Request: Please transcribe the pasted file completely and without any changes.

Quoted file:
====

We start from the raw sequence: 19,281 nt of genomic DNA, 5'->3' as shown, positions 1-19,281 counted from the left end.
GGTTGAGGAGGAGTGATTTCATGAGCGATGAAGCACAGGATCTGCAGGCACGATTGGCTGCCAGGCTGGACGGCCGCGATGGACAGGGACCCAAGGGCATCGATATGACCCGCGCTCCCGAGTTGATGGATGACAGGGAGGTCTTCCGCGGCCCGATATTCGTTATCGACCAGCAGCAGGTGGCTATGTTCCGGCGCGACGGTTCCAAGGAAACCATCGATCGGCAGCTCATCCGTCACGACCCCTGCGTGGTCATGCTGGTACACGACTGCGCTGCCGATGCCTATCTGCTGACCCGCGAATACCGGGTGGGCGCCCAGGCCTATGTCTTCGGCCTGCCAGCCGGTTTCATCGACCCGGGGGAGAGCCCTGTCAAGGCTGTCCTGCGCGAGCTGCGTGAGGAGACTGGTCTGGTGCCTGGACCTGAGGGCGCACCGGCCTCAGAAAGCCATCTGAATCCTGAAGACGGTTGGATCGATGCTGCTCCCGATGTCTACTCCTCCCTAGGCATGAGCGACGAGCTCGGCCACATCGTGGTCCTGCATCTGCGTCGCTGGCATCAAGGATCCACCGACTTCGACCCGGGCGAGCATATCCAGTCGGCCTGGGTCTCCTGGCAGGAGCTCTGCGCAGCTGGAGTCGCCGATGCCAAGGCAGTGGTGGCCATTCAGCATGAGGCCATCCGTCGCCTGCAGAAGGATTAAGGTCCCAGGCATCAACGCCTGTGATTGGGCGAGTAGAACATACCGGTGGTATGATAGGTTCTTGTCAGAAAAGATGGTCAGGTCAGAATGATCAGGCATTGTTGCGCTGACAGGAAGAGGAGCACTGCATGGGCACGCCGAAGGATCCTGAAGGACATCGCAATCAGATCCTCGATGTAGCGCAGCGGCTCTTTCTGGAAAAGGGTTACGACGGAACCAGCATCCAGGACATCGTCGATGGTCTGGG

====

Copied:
We start from the raw sequence: 19,281 nt of genomic DNA, 5'->3' as shown, positions 1-19,281 counted from the left end.
GGTTGAGGAGGAGTGATTTCATGAGCGATGAAGCACAGGATCTGCAGGCACGATTGGCTGCCAGGCTGGACGGCCGCGATGGACAGGGACCCAAGGGCATCGATATGACCCGCGCTCCCGAGTTGATGGATGACAGGGAGGTCTTCCGCGGCCCGATATTCGTTATCGACCAGCAGCAGGTGGCTATGTTCCGGCGCGACGGTTCCAAGGAAACCATCGATCGGCAGCTCATCCGTCACGACCCCTGCGTGGTCATGCTGGTACACGACTGCGCTGCCGATGCCTATCTGCTGACCCGCGAATACCGGGTGGGCGCCCAGGCCTATGTCTTCGGCCTGCCAGCCGGTTTCATCGACCCGGGGGAGAGCCCTGTCAAGGCTGTCCTGCGCGAGCTGCGTGAGGAGACTGGTCTGGTGCCTGGACCTGAGGGCGCACCGGCCTCAGAAAGCCATCTGAATCCTGAAGACGGTTGGATCGATGCTGCTCCCGATGTCTACTCCTCCCTAGGCATGAGCGACGAGCTCGGCCACATCGTGGTCCTGCATCTGCGTCGCTGGCATCAAGGATCCACCGACTTCGACCCGGGCGAGCATATCCAGTCGGCCTGGGTCTCCTGGCAGGAGCTCTGCGCAGCTGGAGTCGCCGATGCCAAGGCAGTGGTGGCCATTCAGCATGAGGCCATCCGTCGCCTGCAGAAGGATTAAGGTCCCAGGCATCAACGCCTGTGATTGGGCGAGTAGAACATACCGGTGGTATGATAGGTTCTTGTCAGAAAAGATGGTCAGGTCAGAATGATCAGGCATTGTTGCGCTGACAGGAAGAGGAGCACTGCATGGGCACGCCGAAGGATCCTGAAGGACATCGCAATCAGATCCTCGATGTAGCGCAGCGGCTCTTTCTGGAAAAGGGTTACGACGGAACCAGCATCCAGGACATCGTCGATGGTCTGGG